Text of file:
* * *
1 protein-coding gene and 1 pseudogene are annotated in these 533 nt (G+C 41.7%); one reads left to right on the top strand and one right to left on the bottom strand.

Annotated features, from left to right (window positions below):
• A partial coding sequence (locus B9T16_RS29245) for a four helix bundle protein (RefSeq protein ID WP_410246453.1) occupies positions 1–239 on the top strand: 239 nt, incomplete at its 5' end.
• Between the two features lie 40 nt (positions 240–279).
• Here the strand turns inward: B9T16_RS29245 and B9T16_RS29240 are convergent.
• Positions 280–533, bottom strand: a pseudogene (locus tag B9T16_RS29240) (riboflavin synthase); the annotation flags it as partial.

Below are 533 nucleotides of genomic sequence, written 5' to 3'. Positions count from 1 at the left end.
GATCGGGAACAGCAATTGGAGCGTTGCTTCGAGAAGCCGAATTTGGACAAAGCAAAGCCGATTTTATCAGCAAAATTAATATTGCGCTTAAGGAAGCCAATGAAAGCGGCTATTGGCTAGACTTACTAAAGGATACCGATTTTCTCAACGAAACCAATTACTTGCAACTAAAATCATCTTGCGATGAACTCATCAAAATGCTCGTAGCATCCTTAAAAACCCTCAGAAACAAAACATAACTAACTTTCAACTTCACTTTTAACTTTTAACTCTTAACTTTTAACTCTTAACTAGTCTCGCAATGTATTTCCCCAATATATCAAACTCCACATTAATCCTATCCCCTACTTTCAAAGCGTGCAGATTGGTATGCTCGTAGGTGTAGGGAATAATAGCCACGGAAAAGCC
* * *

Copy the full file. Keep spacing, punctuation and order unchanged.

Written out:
1 protein-coding gene and 1 pseudogene are annotated in these 533 nt (G+C 41.7%); one reads left to right on the top strand and one right to left on the bottom strand.

Annotated features, from left to right (window positions below):
• A partial coding sequence (locus B9T16_RS29245) for a four helix bundle protein (RefSeq protein ID WP_410246453.1) occupies positions 1–239 on the top strand: 239 nt, incomplete at its 5' end.
• Between the two features lie 40 nt (positions 240–279).
• Here the strand turns inward: B9T16_RS29245 and B9T16_RS29240 are convergent.
• Positions 280–533, bottom strand: a pseudogene (locus tag B9T16_RS29240) (riboflavin synthase); the annotation flags it as partial.

Below are 533 nucleotides of genomic sequence, written 5' to 3'. Positions count from 1 at the left end.
GATCGGGAACAGCAATTGGAGCGTTGCTTCGAGAAGCCGAATTTGGACAAAGCAAAGCCGATTTTATCAGCAAAATTAATATTGCGCTTAAGGAAGCCAATGAAAGCGGCTATTGGCTAGACTTACTAAAGGATACCGATTTTCTCAACGAAACCAATTACTTGCAACTAAAATCATCTTGCGATGAACTCATCAAAATGCTCGTAGCATCCTTAAAAACCCTCAGAAACAAAACATAACTAACTTTCAACTTCACTTTTAACTTTTAACTCTTAACTTTTAACTCTTAACTAGTCTCGCAATGTATTTCCCCAATATATCAAACTCCACATTAATCCTATCCCCTACTTTCAAAGCGTGCAGATTGGTATGCTCGTAGGTGTAGGGAATAATAGCCACGGAAAAGCC